Kathleen Valentini was every doctor’s dream patient: she got regular check-ups and followed their advice. But when her orthopedist wanted her to get an MRI for the pain in her leg, Kathleen’s insurance company stepped between them and said the MRI “wasn’t medically necessary.” The doctor appealed the denial, but the insurance company’s “prior authorization” bureaucracy resulted in a delay in treating the fast-growing cancer. Kathleen’s leg, hip, and pelvis were amputated. We sued the insurance company for negligence, but lost in the trial court because the judge said while tragic, there is no law holding insurance companies accountable when they commit medical malpractice.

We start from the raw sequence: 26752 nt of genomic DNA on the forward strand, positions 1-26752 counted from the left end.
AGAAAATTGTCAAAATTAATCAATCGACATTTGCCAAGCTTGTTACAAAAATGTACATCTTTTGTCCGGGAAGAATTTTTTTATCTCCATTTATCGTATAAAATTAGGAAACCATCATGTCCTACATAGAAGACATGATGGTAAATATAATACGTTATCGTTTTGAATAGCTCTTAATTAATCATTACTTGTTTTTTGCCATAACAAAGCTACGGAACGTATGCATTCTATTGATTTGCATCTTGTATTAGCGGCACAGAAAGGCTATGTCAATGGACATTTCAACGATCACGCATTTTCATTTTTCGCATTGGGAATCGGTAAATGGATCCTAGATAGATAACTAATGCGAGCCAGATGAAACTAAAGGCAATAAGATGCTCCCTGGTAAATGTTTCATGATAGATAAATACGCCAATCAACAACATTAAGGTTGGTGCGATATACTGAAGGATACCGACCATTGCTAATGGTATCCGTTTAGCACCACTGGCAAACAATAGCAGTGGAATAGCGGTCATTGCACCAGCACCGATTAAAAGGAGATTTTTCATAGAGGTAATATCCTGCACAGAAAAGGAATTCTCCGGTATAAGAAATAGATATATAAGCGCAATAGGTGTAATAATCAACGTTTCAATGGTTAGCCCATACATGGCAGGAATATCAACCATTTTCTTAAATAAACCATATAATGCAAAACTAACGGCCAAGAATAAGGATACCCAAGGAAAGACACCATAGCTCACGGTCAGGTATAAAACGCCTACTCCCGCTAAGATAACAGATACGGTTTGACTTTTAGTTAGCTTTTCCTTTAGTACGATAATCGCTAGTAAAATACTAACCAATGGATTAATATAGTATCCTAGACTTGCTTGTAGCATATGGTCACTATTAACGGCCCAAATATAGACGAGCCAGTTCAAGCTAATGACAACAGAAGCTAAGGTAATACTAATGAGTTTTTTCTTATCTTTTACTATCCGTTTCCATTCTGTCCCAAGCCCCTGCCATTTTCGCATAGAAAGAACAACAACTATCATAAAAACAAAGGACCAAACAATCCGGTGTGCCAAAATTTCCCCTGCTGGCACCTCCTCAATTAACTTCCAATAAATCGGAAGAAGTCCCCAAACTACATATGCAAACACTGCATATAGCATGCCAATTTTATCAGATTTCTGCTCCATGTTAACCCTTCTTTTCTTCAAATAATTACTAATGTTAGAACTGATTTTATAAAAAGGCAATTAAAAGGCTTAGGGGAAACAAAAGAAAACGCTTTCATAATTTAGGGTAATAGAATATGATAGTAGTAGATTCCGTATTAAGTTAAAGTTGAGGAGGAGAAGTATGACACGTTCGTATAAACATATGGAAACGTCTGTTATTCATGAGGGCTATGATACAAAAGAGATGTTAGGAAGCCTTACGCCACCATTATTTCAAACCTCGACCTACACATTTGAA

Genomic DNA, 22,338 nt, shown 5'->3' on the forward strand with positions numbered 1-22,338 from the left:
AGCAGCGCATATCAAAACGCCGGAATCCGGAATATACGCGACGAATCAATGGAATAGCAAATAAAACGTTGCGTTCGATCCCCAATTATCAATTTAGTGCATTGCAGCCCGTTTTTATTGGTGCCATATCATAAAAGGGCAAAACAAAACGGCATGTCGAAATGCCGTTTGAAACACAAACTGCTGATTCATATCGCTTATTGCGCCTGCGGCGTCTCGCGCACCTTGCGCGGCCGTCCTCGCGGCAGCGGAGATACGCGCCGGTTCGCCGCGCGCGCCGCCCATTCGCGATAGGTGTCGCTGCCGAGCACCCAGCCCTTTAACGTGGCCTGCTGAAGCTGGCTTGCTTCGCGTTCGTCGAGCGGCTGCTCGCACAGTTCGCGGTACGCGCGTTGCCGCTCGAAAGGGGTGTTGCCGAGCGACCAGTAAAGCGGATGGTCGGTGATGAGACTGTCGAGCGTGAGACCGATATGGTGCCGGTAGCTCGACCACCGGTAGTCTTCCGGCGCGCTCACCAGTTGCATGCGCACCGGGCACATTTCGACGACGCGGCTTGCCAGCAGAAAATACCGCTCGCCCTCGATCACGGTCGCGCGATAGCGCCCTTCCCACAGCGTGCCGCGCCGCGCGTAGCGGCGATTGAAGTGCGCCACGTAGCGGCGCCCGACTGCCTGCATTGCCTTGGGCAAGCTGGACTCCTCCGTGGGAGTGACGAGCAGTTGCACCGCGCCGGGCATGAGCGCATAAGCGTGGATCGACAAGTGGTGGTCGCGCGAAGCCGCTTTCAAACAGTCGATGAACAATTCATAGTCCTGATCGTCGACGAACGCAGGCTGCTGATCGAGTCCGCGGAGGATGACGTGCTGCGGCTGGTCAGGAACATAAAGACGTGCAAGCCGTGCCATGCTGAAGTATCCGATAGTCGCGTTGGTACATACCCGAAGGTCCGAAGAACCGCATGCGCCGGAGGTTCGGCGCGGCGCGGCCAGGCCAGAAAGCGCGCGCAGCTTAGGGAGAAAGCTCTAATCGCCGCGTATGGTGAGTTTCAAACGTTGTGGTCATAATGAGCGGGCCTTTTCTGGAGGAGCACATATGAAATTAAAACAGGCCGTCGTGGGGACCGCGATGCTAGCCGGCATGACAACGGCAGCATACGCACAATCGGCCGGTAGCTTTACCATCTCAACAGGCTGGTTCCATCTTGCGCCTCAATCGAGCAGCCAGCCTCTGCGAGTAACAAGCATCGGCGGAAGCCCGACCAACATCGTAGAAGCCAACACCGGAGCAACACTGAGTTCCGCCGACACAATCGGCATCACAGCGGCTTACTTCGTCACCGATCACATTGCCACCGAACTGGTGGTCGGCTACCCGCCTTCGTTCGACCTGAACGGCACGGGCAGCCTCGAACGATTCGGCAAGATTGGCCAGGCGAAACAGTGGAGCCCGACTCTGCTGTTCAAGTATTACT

Prior authorization—when you need your insurer’s permission to get medical care—is a major part of health insurers’ scheme to rake in profits by denying and delaying patients’ care. The “Deny. Delay. Defend” strategy used by health insurance companies is believed to be a major reason that Kathleen Valentini lost her leg, and ultimately, her life. According to Pollock Cohen partner Steve Cohen, “Whether rampant waste and fraud is minimized with this additional step between patient and doctor is still in question.”
We have been leading the fight to draw attention to this injustice. Hear Steve speak about prior authorization below.